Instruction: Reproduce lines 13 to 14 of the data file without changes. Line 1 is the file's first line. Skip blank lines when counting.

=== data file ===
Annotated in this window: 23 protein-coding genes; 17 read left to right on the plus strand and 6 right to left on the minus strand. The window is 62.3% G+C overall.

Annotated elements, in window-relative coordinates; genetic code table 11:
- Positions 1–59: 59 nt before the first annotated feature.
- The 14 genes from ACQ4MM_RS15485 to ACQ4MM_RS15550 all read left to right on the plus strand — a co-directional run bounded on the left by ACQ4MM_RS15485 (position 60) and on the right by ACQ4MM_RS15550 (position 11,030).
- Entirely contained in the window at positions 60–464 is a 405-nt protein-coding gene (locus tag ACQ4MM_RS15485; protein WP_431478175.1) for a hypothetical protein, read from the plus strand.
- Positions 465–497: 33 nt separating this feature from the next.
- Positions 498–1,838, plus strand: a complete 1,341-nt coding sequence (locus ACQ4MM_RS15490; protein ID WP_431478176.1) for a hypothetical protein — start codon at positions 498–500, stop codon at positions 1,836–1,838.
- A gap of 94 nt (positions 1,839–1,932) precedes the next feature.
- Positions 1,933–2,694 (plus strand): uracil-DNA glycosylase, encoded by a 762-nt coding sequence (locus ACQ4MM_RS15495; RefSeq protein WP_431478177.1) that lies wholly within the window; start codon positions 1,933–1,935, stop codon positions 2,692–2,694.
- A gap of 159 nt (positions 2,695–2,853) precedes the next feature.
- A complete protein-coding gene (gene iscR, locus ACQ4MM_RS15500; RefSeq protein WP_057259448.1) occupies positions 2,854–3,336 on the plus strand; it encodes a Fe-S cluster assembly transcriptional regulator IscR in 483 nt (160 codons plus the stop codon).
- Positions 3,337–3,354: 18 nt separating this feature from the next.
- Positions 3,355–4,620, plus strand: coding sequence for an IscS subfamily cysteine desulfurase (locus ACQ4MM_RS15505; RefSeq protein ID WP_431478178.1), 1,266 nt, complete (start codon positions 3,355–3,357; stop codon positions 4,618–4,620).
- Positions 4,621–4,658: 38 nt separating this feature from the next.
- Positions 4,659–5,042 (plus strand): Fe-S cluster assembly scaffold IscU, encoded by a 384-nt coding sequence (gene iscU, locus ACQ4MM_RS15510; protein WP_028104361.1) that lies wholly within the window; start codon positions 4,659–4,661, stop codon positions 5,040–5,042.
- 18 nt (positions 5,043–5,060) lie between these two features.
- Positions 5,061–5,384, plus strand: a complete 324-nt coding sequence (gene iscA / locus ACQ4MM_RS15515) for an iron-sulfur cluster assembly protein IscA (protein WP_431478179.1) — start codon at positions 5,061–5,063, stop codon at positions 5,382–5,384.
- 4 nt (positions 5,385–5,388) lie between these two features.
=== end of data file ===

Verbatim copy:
- Positions 3,355–4,620, plus strand: coding sequence for an IscS subfamily cysteine desulfurase (locus ACQ4MM_RS15505; RefSeq protein ID WP_431478178.1), 1,266 nt, complete (start codon positions 3,355–3,357; stop codon positions 4,618–4,620).
- Positions 4,621–4,658: 38 nt separating this feature from the next.